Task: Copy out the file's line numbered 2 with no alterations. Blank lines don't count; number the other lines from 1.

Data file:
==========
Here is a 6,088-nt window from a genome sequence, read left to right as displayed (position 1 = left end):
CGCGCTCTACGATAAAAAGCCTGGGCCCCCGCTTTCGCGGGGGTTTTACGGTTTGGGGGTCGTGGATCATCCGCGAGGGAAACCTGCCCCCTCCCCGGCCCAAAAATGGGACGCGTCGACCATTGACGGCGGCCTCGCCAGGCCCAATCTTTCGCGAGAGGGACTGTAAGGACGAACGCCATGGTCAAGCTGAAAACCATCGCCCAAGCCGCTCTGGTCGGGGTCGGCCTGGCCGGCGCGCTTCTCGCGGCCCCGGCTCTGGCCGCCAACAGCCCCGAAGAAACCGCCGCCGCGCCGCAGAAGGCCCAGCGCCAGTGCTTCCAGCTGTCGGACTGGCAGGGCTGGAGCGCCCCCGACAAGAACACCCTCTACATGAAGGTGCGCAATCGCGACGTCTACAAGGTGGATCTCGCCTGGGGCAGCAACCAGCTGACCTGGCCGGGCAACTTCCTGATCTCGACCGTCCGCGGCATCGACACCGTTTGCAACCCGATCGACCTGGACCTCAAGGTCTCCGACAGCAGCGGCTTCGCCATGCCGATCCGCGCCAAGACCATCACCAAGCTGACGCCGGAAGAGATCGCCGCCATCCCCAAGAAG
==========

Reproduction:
CGCGCTCTACGATAAAAAGCCTGGGCCCCCGCTTTCGCGGGGGTTTTACGGTTTGGGGGTCGTGGATCATCCGCGAGGGAAACCTGCCCCCTCCCCGGCCCAAAAATGGGACGCGTCGACCATTGACGGCGGCCTCGCCAGGCCCAATCTTTCGCGAGAGGGACTGTAAGGACGAACGCCATGGTCAAGCTGAAAACCATCGCCCAAGCCGCTCTGGTCGGGGTCGGCCTGGCCGGCGCGCTTCTCGCGGCCCCGGCTCTGGCCGCCAACAGCCCCGAAGAAACCGCCGCCGCGCCGCAGAAGGCCCAGCGCCAGTGCTTCCAGCTGTCGGACTGGCAGGGCTGGAGCGCCCCCGACAAGAACACCCTCTACATGAAGGTGCGCAATCGCGACGTCTACAAGGTGGATCTCGCCTGGGGCAGCAACCAGCTGACCTGGCCGGGCAACTTCCTGATCTCGACCGTCCGCGGCATCGACACCGTTTGCAACCCGATCGACCTGGACCTCAAGGTCTCCGACAGCAGCGGCTTCGCCATGCCGATCCGCGCCAAGACCATCACCAAGCTGACGCCGGAAGAGATCGCCGCCATCCCCAAGAAG